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CBS's Crowded Studio

Like lots of other folks, today I spent part of the day welcoming in the new NFL season by checking out some games on TV. Since the only team I follow anymore is the Steelers, and that game wasn't on out here, my watching the Bills-Bronco's game was really just a way to kill time until the half-time scores and highlights show.

Anyway, once the half-time highlight show did start I noticed something. The CBS halftime shows has five people on it. Five of them. James Brown is the host, and he's accompanied by Bill Cowher, Shannon Sharpe, Boomer Esiason and Dan Marino.

For the unfamiliar, each of these guys (other than Brown) are former NFL player and/ or coaches. All five of them sit in the studio and provide "analysis" on the various games going on. Unfortunately because the halftime show is short and only person can talk at a time, this means that each of these experts talks for about 30 seconds before their time is up.

So anyway, I was watching this and started scratching my head on it. First off, I'm quite sure that each of these five guys came at a pretty good price tag. So the decision to hire them all was not a cheap one.

Second, what is the value of having five experts, each of whom gets essentially zero air time? Wouldn't it be beter to have one, may two of these guys - get them talking for more than 30 seconds so that they can bond with the audience? If nothing else it's by far the cheaper approach.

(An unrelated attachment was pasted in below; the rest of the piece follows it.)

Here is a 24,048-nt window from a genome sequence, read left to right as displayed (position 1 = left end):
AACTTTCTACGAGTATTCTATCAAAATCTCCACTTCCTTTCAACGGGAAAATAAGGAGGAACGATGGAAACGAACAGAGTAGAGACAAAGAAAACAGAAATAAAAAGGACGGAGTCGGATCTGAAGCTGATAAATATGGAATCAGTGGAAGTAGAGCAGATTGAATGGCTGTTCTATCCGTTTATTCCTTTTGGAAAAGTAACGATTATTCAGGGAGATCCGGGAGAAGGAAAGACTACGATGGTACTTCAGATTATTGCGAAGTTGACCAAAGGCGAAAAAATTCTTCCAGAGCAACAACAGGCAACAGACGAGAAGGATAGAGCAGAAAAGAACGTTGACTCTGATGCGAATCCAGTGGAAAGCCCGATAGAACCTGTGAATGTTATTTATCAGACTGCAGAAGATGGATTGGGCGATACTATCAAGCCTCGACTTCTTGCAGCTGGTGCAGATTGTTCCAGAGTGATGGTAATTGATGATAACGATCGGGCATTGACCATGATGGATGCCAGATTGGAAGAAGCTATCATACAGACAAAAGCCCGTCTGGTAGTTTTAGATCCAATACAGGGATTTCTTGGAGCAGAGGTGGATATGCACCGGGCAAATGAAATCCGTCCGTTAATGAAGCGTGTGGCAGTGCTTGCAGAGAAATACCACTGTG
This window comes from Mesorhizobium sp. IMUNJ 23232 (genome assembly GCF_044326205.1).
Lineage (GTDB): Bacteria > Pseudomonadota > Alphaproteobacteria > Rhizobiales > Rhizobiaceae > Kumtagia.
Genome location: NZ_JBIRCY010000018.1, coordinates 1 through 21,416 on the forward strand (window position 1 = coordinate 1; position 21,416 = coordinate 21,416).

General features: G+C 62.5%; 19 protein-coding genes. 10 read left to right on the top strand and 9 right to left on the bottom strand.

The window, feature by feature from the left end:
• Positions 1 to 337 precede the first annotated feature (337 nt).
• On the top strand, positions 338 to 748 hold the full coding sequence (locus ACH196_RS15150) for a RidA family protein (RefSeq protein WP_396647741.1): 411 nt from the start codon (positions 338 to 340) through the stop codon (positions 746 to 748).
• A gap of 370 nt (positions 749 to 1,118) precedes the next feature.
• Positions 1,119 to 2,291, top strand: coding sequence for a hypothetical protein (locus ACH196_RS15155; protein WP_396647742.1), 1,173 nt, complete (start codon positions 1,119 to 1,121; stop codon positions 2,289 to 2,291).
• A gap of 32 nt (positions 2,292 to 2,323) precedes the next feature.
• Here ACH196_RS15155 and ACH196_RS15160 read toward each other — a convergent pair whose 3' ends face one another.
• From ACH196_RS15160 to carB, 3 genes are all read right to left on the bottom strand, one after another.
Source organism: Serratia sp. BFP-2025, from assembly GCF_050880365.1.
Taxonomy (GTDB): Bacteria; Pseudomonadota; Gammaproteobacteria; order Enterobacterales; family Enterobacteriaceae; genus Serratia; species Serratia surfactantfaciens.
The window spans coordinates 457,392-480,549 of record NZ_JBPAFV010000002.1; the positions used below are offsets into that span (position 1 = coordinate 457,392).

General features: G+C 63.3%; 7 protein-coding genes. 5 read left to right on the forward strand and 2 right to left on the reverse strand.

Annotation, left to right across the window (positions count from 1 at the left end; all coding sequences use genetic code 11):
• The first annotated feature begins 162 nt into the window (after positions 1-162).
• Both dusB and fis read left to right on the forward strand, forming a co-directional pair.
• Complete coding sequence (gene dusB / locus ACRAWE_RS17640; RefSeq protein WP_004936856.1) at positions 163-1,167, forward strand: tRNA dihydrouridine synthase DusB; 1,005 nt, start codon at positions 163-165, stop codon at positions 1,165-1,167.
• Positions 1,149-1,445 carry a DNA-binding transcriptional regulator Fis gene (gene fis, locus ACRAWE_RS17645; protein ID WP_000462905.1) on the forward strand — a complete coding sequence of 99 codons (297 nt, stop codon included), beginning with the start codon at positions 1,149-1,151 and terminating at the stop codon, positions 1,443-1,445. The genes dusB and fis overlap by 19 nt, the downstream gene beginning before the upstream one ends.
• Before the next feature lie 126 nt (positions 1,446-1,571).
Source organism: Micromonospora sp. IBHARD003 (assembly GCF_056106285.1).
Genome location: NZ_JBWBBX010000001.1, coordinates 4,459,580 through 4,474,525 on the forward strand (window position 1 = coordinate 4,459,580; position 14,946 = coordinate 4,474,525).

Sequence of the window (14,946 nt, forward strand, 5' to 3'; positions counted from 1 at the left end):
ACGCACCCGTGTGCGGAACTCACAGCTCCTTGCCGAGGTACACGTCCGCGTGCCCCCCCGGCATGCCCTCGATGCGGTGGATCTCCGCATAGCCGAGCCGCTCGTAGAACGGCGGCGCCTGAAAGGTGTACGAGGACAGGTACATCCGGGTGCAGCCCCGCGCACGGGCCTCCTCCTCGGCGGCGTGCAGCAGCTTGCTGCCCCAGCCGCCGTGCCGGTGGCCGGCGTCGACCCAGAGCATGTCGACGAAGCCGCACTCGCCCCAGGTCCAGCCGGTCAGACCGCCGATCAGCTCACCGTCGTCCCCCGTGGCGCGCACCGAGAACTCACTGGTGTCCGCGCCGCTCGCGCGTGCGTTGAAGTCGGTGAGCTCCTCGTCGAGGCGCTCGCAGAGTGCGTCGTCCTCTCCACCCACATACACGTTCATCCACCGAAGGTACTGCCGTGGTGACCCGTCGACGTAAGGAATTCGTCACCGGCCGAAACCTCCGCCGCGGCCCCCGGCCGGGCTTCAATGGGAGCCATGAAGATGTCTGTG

And does having each of these guys in the studio in any way help audience acquisition? Does anybody really think to themselves - gee, I'm going to watch the games on CBS today because their pre-game/ half-time team is the best? Don't people tune into the pre-game/ half-time show of the actual game they want to see?

So why do they do it then? Why five guys? Does it help the brand? Does it make it easier to sell ads? Is it for better PR? Is there any metrics for any of this? To me, it sure seems like overkill, financial and otherwise. One thing is for certain though, it is yet another indication of the fat margins television works with, for now.

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Comments (2)

Dave:

I agree. It was a complete disaster at halftime. Guys talking over each other, messing up highlights, they looked lost. I switched to golf.

Good post - Yeah, you'd at least think they'd mix it up a bit - but it's 2 QBs, a TE (so 3 offensive players) and an ex-coach. They need to at least add some defensive talent to the mix.

I hear LT is looking for work...

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This page contains a single entry from the blog posted on September 9, 2007 4:03 PM.

The previous post in this blog was Editorial Search, Part II.

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